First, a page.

• In Oh, God! Book 2, Denise Galik (Arielle) is credited as “Joan, Don’s Big-Boobed Girlfriend”.  If her character has a name, why further identify her that way?  And in a G-rated family movie?  Forget it Jake; it’s Hollywood.

Alfred Hitchcock Presents – Appointment at Eleven (10/11/59)

Rated dead last of 268 episodes in IMBb’s increasingly credible User Ratings.  99.6% of the episodes were deemed better than this one. You could watch AHP every weeknight for a year and not get to this episode.

Even Hitchcock’s intro is off-putting. He is playing a bartender, but the TV is blasting so loud — gunfire, screeching airplanes, etc — that we can’t hear him speak.  I initially fast-forwarded through it because I thought it was an audio problem.  It isn’t just loud, it is offensively grating . . . like this episode’s Clint Kimbrough as David Logan.  I fear as AHP enters the 1960s this year, this episode signifies a change.  Will we lose the stoic war veterans, proper businessmen, reserved bankers, sturdy farmers, etc. [1]  Enter the weepy, screaming, self-indulgent man-child throwing tantrums in public.  I blame James Dean.

Sweaty David Logan is tossing and turning in bed before he wakes up from his dream shrieking.  He is living in a cramped apartment with his mother.  His bedroom has a window that is so comically close to their neighbor that he can see her nervously getting dressed to go to her first day on the job as the new librarian.  Wait, that’s my dream. His window faces a wall that is so close it looks like a framed painting of bricks.

I’m always happy to see directors get creative with their composition, but who thought this was a good idea?

David laments his father leaving them as if they meant nothing to him.  His mother just doesn’t want to hear any more about it.  She says what happened was between her and his father.  He has put on a suit and is going out.  His mother asks him to “stay here with me.”  That works about as well with David as it did with his father.

A blonde is hitting on David in a bar but he says, “I don’t like blondes.”  His blondist tendencies only seem to apply to girls with blue eyes, however, and this floozy has brown eyes.  He lays a big kiss on her and tells her a secret — he’s only 17. She seems more concerned with him repeatedly saying he will be born at 11:00 tonight than the fact that he was actually born just 17 years ago.  He tells her a story about his father fooling around with a blonde.

He goes on at length about his father with the blonde and how he left without even saying goodbye.  When he shoves her, a sailor takes him out back to teach him some manners and, strangely enough, how to tie a bowline knot.

In a nice scene, he is able to talk David down.  Like all sailors on leave, the old salt takes the 17 year old boy to the hot dog stand.  No that’s not a euphemism — they actually go inside and he has a frankfurter.  The sailor tells David about the Chief Gunners Mate that he is really going to “let have it” one day; maybe he was jealous of the Chief Gunner.  See, cuz he had a mate . . . . David commiserates that there is someone in his life he would like to see dead also.  He says ominously, “Tonight, somebody dies.” Well, I wouldn’t ever bet against that.

He leaves that bar and goes to Dooley’s [2] where his father played piano.  The bartender is more concerned about his age than the blonde, but relents and gives him a boilermaker — way to ramp up.  When the new piano player starts playing, David attacks him.

Blah blah blah, a news flash comes on the TV that David’s father has just been executed for the murder of his blonde girlfriend.  Who says the news is always bad?  As if that isn’t enough good news, he got fried only 2 months after the murder.  David doesn’t take it as well as me, however. He hurls a glass through the TV screen and tries to pull it off the wall.  He continues making a spectacle, crying, “I’m glad he’s dead!  I hated him!  I hated him!”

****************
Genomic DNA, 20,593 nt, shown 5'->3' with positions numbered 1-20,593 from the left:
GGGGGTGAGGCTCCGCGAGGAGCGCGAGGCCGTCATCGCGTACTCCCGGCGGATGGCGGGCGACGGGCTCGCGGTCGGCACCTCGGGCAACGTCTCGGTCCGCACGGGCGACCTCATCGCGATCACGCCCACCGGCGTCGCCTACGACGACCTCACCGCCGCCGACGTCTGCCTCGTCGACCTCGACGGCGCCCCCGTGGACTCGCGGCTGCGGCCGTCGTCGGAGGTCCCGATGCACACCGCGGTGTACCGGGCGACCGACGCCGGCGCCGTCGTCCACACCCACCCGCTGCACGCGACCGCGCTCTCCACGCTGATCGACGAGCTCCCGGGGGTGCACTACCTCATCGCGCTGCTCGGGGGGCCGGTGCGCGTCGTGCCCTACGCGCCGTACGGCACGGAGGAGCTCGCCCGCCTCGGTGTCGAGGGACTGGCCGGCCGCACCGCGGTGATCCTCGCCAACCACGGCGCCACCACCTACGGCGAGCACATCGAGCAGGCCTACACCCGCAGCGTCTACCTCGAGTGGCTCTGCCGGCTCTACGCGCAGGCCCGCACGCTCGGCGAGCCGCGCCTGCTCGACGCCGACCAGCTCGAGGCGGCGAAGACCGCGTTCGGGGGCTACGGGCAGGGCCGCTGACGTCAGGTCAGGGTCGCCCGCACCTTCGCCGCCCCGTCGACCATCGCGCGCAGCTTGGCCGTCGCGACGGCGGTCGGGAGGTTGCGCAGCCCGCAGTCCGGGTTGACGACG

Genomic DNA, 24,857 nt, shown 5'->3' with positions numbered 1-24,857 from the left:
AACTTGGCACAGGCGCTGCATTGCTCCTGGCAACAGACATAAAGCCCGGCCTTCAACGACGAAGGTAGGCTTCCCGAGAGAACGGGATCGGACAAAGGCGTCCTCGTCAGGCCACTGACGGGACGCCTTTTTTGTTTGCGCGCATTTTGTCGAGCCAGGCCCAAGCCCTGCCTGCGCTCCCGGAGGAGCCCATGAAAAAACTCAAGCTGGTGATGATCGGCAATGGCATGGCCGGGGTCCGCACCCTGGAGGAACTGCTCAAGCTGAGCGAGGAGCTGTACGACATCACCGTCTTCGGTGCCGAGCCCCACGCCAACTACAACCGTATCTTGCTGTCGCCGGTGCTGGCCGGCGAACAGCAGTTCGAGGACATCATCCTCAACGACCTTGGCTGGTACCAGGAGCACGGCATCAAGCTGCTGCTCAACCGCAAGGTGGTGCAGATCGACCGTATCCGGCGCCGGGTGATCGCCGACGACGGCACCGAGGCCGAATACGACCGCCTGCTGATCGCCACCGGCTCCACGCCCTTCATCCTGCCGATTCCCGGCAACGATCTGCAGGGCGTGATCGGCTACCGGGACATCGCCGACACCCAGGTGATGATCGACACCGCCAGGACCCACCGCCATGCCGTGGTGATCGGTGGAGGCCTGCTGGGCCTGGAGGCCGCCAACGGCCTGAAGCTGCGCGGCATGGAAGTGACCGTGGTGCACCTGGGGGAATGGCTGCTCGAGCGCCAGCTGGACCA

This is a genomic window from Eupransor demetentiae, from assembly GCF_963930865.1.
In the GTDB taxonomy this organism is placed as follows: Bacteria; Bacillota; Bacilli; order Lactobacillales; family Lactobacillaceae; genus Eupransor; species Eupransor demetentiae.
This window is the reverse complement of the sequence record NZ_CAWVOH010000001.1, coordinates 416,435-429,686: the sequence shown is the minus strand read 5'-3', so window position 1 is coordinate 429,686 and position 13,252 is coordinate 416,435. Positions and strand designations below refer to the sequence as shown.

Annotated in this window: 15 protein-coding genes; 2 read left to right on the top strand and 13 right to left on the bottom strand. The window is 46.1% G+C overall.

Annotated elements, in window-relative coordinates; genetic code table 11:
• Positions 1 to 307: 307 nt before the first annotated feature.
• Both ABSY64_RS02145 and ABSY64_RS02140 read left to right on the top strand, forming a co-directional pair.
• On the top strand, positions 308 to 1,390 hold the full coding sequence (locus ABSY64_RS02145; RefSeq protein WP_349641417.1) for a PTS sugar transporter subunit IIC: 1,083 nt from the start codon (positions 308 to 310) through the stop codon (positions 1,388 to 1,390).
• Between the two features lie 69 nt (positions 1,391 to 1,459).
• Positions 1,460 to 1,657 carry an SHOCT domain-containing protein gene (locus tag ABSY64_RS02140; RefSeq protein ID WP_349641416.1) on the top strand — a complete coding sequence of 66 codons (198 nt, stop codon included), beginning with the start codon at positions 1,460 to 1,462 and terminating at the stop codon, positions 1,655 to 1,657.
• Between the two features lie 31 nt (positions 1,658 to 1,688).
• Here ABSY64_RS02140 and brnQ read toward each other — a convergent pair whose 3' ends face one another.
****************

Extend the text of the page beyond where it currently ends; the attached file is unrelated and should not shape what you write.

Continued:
The failure of this episode falls squarely on the character of David Logan.  I point to the character because I suspect the actor Clint Kimbrough did a great job doing what the script and director asked for.  He is just such a whiny punk, though, it is hard to care. On the other hand, I found Norma Crane to be excellent as the blonde.  The sailor was either great or terrible; I’m just not sure which.  He did make an impression, though.

Rating it the worst episode of the series is pretty harsh.  While David Logan was insufferable, the supporting cast really came through.

Other Stuff:

  • [1] Of course they were all thieves and murderers, but they were otherwise of good character.
  • [2] Reference to Dooley Wilson, the piano player in Casablanca?
  • AHP Deathwatch:  A new record, three survivors!  Most notably, Michael J. Pollard and Clu Galager still show up occasionally.
  • Written by Evan Hunter who would later write The Birds for Hitchcock.  He also wrote 55 books about the 87th precinct.  Or was it 87 books about the 55th precinct?  It bugs me that he has a character named Meyer Meyer which is a rip-off of Major Major in Catch-22.  It is especially galling that he did it 5 years earlier.

Twilight Zone – The Once and Future King (09/27/86)

I don’t know whether to credit writer George R.R.R. Martin or director Jim McBride, but they pulled off a task I thought was impossible.  They made a rock & roll segment which, not only did not make me cringe, but kept me entertained throughout.  Of course, I have a few issues, but they mostly fall into the categories 1) I didn’t give it a chance, and 2) not enough of a good thing.

Elvis impersonator Gary Pitkin is doing a serviceable imitation of The King, singing Heartbreak Hotel in a venue that surprisingly does not have bowling balls and pins colliding in the background.  At first I was little put off by his silver jacket, black shirt and white tie.  It was too tacky for younger Heartbreak Hotel Elvis and not glitzy enough for older heart-attack Elvis.  He doesn’t really look much like Elvis either.  Little did I realize I fell right into their trap.